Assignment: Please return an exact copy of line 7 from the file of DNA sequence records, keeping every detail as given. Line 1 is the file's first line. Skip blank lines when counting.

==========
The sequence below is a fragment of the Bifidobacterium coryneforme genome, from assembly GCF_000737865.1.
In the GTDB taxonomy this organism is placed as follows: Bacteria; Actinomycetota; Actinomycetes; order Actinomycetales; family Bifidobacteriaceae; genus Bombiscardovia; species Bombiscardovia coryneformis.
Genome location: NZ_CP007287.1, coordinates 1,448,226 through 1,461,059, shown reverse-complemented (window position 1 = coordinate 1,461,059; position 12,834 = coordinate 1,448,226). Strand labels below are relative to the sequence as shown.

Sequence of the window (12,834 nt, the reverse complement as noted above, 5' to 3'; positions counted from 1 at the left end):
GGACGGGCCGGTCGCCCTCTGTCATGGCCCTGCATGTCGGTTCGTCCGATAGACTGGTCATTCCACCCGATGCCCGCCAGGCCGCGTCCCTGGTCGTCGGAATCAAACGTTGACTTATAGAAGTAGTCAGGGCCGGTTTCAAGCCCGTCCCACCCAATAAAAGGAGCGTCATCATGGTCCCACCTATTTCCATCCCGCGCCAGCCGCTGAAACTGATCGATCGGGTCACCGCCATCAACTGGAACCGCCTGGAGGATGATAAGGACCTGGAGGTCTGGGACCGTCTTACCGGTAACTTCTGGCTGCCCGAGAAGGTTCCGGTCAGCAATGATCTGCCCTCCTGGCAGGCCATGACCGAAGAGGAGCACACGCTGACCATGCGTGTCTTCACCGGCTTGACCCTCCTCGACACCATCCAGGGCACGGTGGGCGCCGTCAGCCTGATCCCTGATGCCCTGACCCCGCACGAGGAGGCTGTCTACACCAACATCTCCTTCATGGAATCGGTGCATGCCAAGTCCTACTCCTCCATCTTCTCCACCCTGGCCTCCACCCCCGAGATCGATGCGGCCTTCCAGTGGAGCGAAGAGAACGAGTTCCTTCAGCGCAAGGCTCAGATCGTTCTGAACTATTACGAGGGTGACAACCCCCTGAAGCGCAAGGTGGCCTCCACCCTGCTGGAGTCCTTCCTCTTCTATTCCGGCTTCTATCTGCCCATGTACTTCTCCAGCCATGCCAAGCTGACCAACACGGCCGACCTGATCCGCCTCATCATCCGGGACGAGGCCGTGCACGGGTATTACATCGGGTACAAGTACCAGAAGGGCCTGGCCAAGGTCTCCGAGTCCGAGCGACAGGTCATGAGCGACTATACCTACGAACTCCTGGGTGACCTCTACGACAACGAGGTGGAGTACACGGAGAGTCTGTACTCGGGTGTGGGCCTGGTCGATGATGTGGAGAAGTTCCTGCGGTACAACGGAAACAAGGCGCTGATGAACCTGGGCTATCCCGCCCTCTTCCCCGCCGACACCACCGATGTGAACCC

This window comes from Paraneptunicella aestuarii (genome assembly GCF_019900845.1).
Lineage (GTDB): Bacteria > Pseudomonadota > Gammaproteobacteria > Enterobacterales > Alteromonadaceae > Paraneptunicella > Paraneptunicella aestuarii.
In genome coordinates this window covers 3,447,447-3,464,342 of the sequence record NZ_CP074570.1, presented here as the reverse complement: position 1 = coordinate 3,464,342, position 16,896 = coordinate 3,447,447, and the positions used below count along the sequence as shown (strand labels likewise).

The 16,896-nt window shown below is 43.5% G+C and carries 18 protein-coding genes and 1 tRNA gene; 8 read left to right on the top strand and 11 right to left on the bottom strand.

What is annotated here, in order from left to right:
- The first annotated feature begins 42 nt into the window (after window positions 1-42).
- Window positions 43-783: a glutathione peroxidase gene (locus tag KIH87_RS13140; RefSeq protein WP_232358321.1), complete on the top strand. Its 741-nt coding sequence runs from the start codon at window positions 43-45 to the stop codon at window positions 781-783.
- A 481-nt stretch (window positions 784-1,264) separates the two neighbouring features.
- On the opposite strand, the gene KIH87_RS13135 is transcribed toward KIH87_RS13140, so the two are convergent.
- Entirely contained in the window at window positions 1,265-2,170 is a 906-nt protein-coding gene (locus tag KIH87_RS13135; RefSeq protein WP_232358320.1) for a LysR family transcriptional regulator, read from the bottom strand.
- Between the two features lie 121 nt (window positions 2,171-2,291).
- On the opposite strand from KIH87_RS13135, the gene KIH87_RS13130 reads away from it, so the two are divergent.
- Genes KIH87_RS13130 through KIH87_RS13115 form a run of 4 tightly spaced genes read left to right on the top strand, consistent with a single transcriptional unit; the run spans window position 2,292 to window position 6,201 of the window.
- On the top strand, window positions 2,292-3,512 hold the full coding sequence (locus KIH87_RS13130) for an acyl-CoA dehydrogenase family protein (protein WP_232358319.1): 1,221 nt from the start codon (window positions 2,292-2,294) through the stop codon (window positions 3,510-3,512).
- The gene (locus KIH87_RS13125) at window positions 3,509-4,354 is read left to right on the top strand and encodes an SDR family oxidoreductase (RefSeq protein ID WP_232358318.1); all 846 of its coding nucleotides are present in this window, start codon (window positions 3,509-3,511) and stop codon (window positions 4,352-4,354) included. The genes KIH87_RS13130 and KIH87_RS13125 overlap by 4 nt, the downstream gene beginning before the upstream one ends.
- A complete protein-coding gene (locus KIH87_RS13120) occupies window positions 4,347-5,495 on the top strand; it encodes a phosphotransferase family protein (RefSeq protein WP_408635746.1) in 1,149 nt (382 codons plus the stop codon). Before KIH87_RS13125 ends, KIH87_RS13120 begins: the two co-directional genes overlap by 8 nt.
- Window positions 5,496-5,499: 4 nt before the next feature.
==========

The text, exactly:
Lineage (GTDB): Bacteria > Pseudomonadota > Gammaproteobacteria > Enterobacterales > Alteromonadaceae > Paraneptunicella > Paraneptunicella aestuarii.